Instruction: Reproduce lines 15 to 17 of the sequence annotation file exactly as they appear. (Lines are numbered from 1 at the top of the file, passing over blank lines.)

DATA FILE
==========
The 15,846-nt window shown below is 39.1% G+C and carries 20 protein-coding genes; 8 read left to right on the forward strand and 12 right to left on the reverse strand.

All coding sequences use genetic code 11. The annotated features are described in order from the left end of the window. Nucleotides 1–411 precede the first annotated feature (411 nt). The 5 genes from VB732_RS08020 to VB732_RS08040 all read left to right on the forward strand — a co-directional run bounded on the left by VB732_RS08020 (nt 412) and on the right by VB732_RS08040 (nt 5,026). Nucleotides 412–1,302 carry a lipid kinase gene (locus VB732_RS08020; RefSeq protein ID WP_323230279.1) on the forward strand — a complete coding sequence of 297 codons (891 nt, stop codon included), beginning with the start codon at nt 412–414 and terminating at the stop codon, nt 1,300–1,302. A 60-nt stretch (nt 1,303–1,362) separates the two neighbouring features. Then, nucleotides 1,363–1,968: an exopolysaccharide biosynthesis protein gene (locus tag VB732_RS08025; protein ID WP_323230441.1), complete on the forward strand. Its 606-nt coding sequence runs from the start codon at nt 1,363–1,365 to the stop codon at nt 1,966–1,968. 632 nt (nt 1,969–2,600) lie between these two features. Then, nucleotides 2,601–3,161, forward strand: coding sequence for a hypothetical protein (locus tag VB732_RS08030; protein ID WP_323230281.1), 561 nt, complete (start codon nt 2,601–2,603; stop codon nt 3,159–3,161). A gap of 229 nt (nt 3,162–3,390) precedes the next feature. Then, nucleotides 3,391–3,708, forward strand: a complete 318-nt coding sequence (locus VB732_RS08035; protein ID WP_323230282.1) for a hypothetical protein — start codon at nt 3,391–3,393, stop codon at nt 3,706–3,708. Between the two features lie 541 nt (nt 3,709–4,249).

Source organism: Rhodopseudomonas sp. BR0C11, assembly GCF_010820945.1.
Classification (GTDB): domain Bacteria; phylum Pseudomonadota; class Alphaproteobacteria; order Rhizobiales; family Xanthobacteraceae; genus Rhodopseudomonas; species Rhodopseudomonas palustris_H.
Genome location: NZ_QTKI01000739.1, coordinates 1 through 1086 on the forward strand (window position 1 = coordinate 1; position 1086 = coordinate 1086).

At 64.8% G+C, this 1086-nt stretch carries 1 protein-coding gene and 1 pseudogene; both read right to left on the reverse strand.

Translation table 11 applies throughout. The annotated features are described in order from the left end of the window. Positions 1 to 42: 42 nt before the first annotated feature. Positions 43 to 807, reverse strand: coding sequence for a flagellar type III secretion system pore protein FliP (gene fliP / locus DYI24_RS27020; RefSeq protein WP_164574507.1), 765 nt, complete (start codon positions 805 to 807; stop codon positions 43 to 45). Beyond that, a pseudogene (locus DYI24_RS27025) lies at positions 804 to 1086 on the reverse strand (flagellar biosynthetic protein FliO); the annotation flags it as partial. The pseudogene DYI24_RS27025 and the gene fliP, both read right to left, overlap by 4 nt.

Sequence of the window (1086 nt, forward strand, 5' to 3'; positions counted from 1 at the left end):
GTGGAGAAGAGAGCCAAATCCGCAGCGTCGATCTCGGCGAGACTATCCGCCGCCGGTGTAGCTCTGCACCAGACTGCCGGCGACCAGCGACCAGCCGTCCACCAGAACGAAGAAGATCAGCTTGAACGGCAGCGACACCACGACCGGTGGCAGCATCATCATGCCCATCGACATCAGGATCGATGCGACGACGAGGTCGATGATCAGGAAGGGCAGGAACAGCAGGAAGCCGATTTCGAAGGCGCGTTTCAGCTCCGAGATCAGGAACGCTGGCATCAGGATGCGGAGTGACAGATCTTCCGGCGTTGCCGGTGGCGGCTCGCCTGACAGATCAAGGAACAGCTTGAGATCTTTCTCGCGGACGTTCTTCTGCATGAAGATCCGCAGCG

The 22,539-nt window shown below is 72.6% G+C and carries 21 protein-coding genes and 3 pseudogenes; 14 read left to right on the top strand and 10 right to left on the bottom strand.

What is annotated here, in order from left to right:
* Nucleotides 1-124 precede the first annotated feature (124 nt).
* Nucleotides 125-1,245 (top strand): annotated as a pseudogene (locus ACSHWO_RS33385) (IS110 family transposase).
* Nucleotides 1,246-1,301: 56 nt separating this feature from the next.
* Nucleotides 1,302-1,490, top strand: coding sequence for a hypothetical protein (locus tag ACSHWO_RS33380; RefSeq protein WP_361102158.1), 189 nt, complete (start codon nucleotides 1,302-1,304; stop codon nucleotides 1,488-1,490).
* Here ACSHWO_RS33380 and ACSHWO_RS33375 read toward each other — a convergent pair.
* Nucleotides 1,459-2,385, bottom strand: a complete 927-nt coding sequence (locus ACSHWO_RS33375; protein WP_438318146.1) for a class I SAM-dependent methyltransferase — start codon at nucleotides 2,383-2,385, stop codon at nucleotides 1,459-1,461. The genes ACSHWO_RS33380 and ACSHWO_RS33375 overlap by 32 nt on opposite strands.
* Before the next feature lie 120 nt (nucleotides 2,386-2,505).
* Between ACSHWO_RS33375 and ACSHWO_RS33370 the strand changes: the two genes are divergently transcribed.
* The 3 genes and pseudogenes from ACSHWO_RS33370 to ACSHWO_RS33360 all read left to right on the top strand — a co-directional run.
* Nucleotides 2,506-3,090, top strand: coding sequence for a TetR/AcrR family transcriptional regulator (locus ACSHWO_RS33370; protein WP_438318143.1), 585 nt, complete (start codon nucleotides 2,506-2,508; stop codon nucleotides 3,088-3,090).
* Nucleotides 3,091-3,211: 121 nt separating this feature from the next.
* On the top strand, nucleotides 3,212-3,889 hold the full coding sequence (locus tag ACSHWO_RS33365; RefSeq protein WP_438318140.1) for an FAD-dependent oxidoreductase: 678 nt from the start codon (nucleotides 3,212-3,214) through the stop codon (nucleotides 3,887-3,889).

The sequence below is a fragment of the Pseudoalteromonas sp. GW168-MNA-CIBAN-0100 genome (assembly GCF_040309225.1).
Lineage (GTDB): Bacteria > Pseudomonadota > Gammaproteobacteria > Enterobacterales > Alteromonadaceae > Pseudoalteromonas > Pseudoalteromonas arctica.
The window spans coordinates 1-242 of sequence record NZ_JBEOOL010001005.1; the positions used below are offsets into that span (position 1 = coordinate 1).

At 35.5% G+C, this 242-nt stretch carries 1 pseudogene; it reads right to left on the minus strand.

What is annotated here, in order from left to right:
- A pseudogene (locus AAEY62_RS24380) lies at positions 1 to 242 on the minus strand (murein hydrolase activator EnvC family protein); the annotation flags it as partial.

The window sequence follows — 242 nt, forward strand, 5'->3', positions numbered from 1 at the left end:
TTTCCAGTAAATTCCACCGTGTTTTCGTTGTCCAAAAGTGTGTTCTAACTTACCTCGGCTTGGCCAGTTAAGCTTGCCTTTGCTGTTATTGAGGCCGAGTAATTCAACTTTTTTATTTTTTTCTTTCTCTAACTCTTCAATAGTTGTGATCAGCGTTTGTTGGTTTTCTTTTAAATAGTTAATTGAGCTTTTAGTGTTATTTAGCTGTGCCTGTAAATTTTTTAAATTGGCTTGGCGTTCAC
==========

* Nucleotides 1,302-1,490, top strand: coding sequence for a hypothetical protein (locus tag ACSHWO_RS33380; RefSeq protein WP_361102158.1), 189 nt, complete (start codon nucleotides 1,302-1,304; stop codon nucleotides 1,488-1,490).
* Here ACSHWO_RS33380 and ACSHWO_RS33375 read toward each other — a convergent pair.
* Nucleotides 1,459-2,385, bottom strand: a complete 927-nt coding sequence (locus ACSHWO_RS33375; protein WP_438318146.1) for a class I SAM-dependent methyltransferase — start codon at nucleotides 2,383-2,385, stop codon at nucleotides 1,459-1,461. The genes ACSHWO_RS33380 and ACSHWO_RS33375 overlap by 32 nt on opposite strands.